It’s been about 5 years since the Penn State sex abuse scandal broke. It involved one of the largest school sex abuse scandals in U.S. history. Jerry Sandusky, a former football staff member at Penn State, was convicted of dozens of counts of sexually abusing young boys over a period of many years. According to prosecutors, many acts of abuse occurred on campus grounds. Multiple school administrators faced allegations that they turned a blind eye and buried reports that Sandusky was abusing young boys.
The fallout was extreme. Aside from the multiple sex abuse lawsuits filed against Sandusky and the school, the NCAA imposed major sanctions on the school’s beloved football team.
More importantly, legislatures across the U.S. responded to the scandal by tightening child sex abuse laws. There were a slew of new laws passed and old ones amended. Some updated background check requirements. Others amended statute of limitations laws allowing victims more time to seek justice by filing a civil lawsuit.
In Pennsylvania, the legislature passed the institutional sex abuse law making it a crime for anyone in an educational setting to sexually abuse minors. As a result, teachers, coaches and other school employees who abuse a student may be convicted of institutional sex abuse, a 3rd degree felony which carries a possible maximum sentence of 7 years in prison.
Related: PA Sex Abuse Law & News – Expert Testimony Allowed to Explain Victims’ Delayed Report of Sex Abuse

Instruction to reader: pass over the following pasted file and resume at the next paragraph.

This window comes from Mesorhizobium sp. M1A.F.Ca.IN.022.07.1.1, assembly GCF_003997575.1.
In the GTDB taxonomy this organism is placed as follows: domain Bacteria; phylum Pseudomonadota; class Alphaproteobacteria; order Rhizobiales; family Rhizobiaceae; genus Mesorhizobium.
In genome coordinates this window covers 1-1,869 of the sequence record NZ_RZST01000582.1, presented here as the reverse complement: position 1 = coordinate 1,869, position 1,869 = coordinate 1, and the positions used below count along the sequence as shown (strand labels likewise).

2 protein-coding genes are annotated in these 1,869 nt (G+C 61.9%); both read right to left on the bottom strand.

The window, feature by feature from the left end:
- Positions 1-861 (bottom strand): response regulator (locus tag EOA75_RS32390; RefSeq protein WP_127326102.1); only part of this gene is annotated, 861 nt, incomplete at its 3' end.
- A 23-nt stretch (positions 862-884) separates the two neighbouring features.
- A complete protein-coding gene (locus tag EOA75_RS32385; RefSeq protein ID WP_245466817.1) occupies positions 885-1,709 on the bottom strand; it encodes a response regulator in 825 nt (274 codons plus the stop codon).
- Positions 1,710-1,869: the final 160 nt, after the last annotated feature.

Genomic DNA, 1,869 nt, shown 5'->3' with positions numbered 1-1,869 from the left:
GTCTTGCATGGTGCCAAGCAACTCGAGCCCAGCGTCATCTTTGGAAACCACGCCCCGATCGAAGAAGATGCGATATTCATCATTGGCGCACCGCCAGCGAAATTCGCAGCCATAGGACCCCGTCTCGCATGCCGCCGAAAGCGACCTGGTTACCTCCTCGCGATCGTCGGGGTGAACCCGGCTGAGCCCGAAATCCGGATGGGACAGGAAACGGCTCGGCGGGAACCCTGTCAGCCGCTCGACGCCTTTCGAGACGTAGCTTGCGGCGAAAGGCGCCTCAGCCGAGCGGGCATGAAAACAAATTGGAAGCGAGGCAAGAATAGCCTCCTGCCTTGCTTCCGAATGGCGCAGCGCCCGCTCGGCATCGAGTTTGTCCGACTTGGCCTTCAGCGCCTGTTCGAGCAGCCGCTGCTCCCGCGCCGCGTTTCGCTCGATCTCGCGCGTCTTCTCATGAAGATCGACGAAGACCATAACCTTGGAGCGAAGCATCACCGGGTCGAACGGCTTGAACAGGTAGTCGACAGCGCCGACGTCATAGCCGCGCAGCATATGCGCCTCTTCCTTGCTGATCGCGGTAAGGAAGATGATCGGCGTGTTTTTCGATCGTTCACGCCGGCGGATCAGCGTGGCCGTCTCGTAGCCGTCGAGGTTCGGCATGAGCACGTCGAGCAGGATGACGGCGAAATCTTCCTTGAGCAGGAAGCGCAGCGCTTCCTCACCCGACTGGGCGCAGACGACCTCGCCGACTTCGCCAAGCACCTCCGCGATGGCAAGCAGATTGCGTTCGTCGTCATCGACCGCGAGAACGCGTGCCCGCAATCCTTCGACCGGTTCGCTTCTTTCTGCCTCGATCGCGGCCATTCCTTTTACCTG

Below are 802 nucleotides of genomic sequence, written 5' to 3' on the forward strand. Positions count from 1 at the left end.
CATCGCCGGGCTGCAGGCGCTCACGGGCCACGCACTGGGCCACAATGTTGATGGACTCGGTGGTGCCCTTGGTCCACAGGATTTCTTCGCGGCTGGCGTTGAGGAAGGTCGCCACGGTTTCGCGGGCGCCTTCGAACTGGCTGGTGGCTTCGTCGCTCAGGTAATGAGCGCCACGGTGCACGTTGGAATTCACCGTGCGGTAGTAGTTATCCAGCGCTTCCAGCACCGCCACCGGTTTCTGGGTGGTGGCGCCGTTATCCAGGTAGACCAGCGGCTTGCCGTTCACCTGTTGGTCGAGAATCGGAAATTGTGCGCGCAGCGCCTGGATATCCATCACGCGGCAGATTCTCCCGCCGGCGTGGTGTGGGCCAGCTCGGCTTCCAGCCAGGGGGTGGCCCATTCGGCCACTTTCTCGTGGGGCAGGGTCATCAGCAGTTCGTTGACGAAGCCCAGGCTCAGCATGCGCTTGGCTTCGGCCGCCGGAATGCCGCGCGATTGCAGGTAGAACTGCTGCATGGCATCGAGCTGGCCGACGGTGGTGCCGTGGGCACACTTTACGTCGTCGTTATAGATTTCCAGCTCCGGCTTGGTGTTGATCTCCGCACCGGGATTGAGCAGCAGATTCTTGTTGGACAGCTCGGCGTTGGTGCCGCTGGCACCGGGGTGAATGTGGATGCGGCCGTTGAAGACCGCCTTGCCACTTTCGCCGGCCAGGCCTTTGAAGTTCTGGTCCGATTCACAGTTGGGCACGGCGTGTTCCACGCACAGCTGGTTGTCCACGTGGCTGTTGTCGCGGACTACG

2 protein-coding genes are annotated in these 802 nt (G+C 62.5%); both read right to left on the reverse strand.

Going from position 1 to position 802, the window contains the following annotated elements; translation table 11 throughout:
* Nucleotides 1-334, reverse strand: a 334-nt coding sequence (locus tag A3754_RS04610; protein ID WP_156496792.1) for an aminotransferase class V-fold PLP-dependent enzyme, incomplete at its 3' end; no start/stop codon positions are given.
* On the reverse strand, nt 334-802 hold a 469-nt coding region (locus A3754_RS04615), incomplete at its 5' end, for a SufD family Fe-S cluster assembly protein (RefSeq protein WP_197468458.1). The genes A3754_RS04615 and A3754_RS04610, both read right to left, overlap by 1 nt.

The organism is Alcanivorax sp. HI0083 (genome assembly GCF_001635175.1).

In addition, schools across Pennsylvania instituted procedures to train school employees about reporting allegations of sex abuse by students and teachers alike. Students across the state also received sex abuse education about inappropriate touching.
However, sex abuse in schools is still a common occurrence. Since the Jerry Sandusky sex abuse scandal broke in November 2011, there have been literally dozens of sex abuse reports involving teachers in Pennsylvania who have abused students, and many involve allegations that school officials failed to investigate or report the conduct.
What’s surprising is that the many of these new reports involve conduct that occurred in the last few years. Take the recent school sex abuse scandal in Pittsburgh. Two teachers at a local high school have been accused of sexually abusing students. The conduct is alleged to have occurred within the last 2-3 years. School officials were recently investigated by a special grand jury for failing to take appropriate action in response to reports of the abuse.
The grand jury issued its report in February of this year and concluded that: “the staff and administration [of the school district] left their students vulnerable and enabled teachers to behave inappropriately by: (1) failing to take appropriate administrative action against [a teacher] in prior years before criminal action became necessary, (2) failing to document what little administrative action had been taken against [a teacher] in his personnel file, (3) ignoring their obligations as mandatory reporters [of child sex abuse]…”
This recent grand jury report and the other recent cases of school sex abuse in PA are a clear indication that schools and school employees, such as teachers, coaches, etc., have simply failed to learn anything from the Sandusky scandal. Schools must do better to prevent sex abuse of students. Get more info, visit our school sex abuse law library.
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